He's perhaps the best known doctor on television. But Wednesday, Dr. Phil McGraw (a.k.a. Dr. Phil.) went to the phones.

Together, with U.S. Rep. Mike Kelly (R-Pa.) and U.S. Rep. Tom Marino (R-Pa.), he took calls from Pennsylvanians about the opioid epidemic in a telephone town hall event. It was McGraw's first tele-town hall with any federal lawmaker, Kelly said. The three men arranged the conference following a Congressional hearing earlier this year in which McGraw spoke on this issue.

“In the 90 minutes that we're on this call, five or six Americans are going to die with an opioid overdose,” McGraw said.

In 2016, Pennsylvania has the third most drug overdose deaths nationwide, many linked to medical opioids and illegal synthetics, such as fentanyl, according to data from the Centers for Disease Control.

The CDC also noted that 40 percent of all opioid deaths stem from prescription painkillers.

Medicine, McGraw says, has become a "high-volume" business.

“Sometimes, there is so much time pressure on doctors that they don't have the time or take the time to treat the whole patient instead of the syndrome,” McGraw said.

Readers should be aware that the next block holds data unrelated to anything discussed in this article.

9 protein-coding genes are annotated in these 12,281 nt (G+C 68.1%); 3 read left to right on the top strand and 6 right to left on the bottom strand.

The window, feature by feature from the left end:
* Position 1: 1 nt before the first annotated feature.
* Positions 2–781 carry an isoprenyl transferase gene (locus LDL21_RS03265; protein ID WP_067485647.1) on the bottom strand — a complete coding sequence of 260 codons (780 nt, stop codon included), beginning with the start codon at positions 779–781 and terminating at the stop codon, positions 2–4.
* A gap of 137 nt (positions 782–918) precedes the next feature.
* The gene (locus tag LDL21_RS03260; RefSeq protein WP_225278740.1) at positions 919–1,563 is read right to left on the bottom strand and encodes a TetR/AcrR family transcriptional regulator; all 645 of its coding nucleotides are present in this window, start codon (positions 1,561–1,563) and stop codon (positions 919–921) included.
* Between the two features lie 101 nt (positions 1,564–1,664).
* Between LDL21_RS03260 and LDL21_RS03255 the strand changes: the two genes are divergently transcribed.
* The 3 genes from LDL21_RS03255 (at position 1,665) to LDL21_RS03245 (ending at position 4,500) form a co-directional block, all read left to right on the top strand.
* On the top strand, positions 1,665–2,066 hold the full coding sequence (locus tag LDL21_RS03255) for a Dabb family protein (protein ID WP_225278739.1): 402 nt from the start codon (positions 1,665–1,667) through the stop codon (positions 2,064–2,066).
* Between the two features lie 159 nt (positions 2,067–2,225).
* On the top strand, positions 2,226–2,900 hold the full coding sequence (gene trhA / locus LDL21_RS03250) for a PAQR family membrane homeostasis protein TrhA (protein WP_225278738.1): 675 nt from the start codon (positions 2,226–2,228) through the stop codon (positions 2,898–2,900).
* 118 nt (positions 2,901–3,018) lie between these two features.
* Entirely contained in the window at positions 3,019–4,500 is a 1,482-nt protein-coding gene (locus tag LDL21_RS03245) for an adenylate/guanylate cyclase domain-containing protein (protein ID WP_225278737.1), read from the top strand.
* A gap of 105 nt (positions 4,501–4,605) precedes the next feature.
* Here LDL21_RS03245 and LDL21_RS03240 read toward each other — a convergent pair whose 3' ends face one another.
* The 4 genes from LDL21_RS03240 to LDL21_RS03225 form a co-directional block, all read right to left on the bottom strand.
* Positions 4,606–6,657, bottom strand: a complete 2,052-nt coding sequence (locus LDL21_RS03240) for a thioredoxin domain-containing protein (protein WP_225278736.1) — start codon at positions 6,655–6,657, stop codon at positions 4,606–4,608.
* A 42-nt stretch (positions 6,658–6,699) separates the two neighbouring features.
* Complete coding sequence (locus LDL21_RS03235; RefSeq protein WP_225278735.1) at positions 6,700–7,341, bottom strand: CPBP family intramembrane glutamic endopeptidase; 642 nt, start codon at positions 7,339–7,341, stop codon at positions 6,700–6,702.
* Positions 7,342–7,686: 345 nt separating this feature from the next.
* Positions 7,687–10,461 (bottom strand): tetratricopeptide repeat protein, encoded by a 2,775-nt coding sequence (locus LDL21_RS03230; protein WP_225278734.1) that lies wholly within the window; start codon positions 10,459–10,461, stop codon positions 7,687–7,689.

If you think someone you know is using and you want to confront them about it, Dr. Phil offers three key pointers:

  • Get your facts together -- any legal or medical paperwork about the loved one's past will help that, he said.
  • Tell them they deserve treatment, not that they need treatment.
  • Have a plan, should they accept your help.

“When you tell somebody what they 'need', they feel judged and they get real defensive,” said McGraw, stressing the plan.

As the epidemic gets worse, more than 600 local and state governments – including Erie County --, are suing the drug companies. President trump has also vowed the federal government will get involved.

Congressman Kelly said this town hall is set up in a way that gives Pennsylvanians a chance to remain anonymous, while learning more about this growing, and deadly crisis.

“We're going to take that stigma away from families that are facing this problem and say, 'you don't have to suffer in silence,” Kelly said.


How to get help

To get help in Pennsylvania, Kelly and McGraw offered a toll-free hotline at 1-800-662-HELP (4357).